Contains family papers, including correspondence of Kennedy with his mother and sister Mary, and letter from Mrs M.K. Kennedy (mother) to Clare Kennedy (nee Murphy) (wife). Kennedy's diary 1928-1929 includes references to the work of Mainie Jellett ('emptied of meaning save decorative gratification') and to Clare Kennedy.
Accounts 1915-1932, includes bills from the Ladies' Committee for meals in the ministers' dining room, details of payments to and terms of employment of Lizzie Penrose, charwoman, and details of household accounts. Newspaper cuttings, photographs, etc., 1922-1935 include a photograph of Hugh and Clare Kennedy, and one of the members of the Executive Council and their wives, 1923.
Kennedy's correspondence as Attorney General contains material relating to women, for example, confidential opinion (1923-4) of a case in which Jessie and Florence McCarthy, Kenmare, County Kerry accused officers of the Free State army of beating them and greasing their hair. Kennedy advises that no army proceedings be initiated, describing the McCarthys as typical of the 'Catholic bourgeoisie which existed in Irish country towns and villages under the British regime'; also letter from Richard Mulcahy, Minister for Defence about six women prisoners (Mrs O'Callaghan, Annie O'Neill, Kitty Costello, Nellie O'Ryan, Mary McSwiney and Maud Gonne MacBride) on hunger strike in Kilmainham, with biographical sketches; material relating to Nora Connolly O'Brien and Kathleen Brady case; on public opinion and the Irregulars, copy letter (1923) to Margaret Collins O'Driscoll from Benedict O'Sullivan OP], referring to 'that diabolical MacSweeney [sic] woman'.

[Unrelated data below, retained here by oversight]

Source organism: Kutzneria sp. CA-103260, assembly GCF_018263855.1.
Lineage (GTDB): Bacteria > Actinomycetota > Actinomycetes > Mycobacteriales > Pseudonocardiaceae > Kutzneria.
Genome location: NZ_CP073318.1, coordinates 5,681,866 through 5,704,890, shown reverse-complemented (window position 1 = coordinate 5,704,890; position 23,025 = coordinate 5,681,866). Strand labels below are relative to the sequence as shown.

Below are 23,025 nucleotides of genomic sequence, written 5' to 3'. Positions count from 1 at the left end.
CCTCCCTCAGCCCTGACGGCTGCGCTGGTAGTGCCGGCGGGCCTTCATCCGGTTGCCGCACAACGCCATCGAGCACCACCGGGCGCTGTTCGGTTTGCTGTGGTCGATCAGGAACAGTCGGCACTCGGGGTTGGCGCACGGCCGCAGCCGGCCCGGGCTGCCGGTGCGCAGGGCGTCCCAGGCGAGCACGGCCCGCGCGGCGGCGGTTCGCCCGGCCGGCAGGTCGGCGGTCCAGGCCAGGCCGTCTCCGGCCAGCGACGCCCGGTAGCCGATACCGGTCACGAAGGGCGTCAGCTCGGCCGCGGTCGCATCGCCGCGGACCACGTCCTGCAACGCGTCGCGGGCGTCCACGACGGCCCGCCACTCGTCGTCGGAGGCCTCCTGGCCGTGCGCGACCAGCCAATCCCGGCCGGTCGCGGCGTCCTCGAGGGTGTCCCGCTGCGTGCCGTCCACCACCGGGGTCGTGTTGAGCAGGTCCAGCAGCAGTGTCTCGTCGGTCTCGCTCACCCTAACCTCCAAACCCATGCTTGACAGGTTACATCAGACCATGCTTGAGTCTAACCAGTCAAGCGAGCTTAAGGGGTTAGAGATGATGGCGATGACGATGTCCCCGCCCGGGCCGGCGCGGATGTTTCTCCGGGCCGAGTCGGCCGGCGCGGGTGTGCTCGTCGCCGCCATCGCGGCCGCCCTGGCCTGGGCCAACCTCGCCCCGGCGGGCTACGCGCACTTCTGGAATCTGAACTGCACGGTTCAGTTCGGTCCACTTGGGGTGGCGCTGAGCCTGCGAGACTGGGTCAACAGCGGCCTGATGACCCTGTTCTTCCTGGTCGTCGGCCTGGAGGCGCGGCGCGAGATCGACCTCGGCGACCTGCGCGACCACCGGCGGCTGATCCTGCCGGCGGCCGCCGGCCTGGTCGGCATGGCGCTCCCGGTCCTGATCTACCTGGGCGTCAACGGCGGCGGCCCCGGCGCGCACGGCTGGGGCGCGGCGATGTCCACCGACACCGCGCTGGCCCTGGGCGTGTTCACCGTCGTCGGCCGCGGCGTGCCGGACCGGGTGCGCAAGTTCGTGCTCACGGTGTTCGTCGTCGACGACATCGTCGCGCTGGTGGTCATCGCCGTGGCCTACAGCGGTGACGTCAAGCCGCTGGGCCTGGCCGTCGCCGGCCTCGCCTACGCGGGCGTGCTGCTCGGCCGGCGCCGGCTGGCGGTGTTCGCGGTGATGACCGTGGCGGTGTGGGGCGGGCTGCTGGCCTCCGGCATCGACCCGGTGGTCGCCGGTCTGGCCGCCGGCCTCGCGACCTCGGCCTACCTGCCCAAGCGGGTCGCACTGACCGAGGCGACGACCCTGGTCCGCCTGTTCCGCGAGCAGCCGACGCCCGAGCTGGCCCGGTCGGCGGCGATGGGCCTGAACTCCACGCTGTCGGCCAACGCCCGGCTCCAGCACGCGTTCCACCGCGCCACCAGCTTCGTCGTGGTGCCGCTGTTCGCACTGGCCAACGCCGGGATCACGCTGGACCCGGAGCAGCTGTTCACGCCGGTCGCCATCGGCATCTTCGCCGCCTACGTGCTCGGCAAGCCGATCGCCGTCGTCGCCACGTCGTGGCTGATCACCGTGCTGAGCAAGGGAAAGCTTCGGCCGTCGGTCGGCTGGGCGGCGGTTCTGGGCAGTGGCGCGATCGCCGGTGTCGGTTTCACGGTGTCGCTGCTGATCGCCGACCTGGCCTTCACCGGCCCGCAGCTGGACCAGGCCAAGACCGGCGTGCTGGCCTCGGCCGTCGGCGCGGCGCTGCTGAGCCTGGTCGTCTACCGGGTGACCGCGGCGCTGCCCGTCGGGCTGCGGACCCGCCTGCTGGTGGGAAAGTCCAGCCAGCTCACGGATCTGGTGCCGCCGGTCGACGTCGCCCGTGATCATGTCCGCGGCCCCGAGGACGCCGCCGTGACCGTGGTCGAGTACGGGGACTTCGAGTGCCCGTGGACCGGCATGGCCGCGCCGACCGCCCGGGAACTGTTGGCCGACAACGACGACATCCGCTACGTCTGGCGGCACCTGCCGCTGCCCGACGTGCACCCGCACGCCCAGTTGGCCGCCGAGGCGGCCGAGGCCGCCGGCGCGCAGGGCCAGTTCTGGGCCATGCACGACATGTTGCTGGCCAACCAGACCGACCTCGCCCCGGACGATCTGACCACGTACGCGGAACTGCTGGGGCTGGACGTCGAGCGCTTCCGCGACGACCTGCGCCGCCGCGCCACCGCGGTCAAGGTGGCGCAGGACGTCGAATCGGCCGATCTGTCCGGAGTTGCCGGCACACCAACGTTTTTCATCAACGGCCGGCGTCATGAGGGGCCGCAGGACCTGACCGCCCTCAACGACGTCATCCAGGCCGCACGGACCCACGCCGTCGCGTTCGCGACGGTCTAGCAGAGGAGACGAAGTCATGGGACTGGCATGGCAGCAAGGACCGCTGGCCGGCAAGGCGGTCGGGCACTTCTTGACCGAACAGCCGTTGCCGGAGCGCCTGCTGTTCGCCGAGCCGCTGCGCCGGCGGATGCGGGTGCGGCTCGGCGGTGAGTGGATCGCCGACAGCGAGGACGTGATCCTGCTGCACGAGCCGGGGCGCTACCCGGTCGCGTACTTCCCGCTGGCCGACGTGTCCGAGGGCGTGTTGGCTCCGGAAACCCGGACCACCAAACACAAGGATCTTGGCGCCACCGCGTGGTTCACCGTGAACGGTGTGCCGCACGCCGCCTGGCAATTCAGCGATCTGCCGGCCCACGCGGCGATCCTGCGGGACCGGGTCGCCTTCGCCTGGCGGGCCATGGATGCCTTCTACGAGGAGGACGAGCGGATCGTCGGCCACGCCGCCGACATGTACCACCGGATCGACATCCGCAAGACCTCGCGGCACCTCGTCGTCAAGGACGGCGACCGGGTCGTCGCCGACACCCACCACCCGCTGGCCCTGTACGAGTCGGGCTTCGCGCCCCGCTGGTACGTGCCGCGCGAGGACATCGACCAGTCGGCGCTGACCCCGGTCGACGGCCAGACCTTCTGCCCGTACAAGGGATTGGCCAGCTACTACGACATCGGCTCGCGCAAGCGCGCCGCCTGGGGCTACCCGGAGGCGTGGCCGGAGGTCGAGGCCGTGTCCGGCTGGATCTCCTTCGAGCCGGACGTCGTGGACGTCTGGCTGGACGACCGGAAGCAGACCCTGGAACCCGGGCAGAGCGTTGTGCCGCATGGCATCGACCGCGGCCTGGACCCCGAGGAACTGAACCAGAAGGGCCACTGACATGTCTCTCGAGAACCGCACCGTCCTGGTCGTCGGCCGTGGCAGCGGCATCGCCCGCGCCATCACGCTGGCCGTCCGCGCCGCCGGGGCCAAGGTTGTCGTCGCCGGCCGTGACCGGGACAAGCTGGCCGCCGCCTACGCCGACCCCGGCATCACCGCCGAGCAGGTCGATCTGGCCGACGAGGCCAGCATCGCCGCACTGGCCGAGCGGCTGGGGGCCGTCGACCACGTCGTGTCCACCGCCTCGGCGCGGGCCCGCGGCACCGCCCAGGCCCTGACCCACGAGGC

Also letter from the Irish Women Citizens' Association seeking amendments to the Criminal Law [Amendment) Act 1885: 'it is unjust to hold young persons entirely responsible for their own moral conduct until they have passed out of the chaotic stages of adolescence and the period of curiosity'. Material relating to the Judiciary Committee includes letters from Louie Bennett, Irish Women Workers' Union and from Patricia Hoey, Women's Independent Association; also material on designs for judicial robes includes correspondence between Kennedy and Kitty MacCormack, Dun Emer Guild, with sketches and notes.
In relation to Kennedy's election campaign in Dublin, 1923, a letter from John Kelly, Irish Railway Workers' Trade Union complains that the 'Countess [and] her lady friends are concentrating their malicious warfare amongst thousands of half educate[d] men and women voters' ; material on 1925 Senate election includes election literature on Mary Mulcahy and Kathleen Browne.
Working papers and memoranda, July-September 1936, include memorandum to the Second House Commission from the Joint Committee of Women's Societies and Social Workers, mainly about the trend in legislation towards diminishing women's position of equality under the Constitution, with particular reference to civil service appointments. On designs for state seals, included are three sketches and copies of designs by Mabel McConnell. Other correspondents include Lady Lavery on personal, social and political matters: Alice Stopford Green on literary and political matters; Maymie Lavery on hunger strike in North Dublin Union and her eventual release; Florence Bayley Sherman on John Boyle O'Reilly. Correspondents relating to employment applications, requests for testimonials, etc include Nurse M.M. Flynn, Margaret Lynch, Catherine Murphy, and Agnes MacNeill (on medals to be presented in Croke Park). Correspondence with Francis Sheehy Skeffington includes reference to Hanna Sheehy Skeffington's better MA degree and the problems of acceptance for a woman teacher.